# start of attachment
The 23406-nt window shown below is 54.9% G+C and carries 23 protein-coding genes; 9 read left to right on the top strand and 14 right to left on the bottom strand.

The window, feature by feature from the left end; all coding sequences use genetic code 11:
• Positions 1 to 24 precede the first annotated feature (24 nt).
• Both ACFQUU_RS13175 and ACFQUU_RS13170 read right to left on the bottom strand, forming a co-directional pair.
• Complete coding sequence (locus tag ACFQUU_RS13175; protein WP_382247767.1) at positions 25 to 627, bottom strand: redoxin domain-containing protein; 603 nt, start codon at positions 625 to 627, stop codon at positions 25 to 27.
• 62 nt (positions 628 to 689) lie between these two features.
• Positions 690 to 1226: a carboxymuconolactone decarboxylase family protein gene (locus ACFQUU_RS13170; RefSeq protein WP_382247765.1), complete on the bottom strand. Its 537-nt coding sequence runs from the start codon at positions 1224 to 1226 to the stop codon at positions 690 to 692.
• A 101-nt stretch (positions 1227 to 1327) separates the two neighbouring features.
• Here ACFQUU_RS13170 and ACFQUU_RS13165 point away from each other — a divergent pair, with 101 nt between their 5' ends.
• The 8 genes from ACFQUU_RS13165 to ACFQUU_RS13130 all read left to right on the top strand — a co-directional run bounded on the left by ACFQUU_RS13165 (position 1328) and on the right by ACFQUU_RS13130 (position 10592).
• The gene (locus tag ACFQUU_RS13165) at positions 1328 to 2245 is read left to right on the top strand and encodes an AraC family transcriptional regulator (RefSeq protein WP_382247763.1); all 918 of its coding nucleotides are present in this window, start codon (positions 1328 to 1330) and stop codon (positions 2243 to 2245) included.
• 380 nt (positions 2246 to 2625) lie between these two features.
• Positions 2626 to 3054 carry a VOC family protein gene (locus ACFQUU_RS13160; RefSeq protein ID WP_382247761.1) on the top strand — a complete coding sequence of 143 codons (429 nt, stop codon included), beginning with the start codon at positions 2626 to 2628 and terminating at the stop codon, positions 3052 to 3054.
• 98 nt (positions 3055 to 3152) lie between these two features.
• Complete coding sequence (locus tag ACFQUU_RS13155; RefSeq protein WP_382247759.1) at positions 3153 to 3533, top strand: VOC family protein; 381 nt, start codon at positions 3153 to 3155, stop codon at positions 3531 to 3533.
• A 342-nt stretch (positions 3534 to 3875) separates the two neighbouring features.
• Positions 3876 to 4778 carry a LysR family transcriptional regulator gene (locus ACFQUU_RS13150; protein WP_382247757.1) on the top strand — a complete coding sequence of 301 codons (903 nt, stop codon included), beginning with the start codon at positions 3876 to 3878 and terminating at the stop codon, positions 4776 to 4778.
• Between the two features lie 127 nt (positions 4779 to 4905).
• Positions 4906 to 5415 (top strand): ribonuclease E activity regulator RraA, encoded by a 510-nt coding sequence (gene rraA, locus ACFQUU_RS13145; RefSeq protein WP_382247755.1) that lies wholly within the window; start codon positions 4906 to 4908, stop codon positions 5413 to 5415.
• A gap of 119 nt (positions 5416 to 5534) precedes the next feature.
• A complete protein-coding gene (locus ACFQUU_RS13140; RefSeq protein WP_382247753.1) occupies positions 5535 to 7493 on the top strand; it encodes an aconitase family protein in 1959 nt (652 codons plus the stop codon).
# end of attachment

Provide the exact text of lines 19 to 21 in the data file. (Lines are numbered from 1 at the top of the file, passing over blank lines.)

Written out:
• Positions 4906 to 5415 (top strand): ribonuclease E activity regulator RraA, encoded by a 510-nt coding sequence (gene rraA, locus ACFQUU_RS13145; RefSeq protein WP_382247755.1) that lies wholly within the window; start codon positions 4906 to 4908, stop codon positions 5413 to 5415.
• A gap of 119 nt (positions 5416 to 5534) precedes the next feature.
• A complete protein-coding gene (locus ACFQUU_RS13140; RefSeq protein WP_382247753.1) occupies positions 5535 to 7493 on the top strand; it encodes an aconitase family protein in 1959 nt (652 codons plus the stop codon).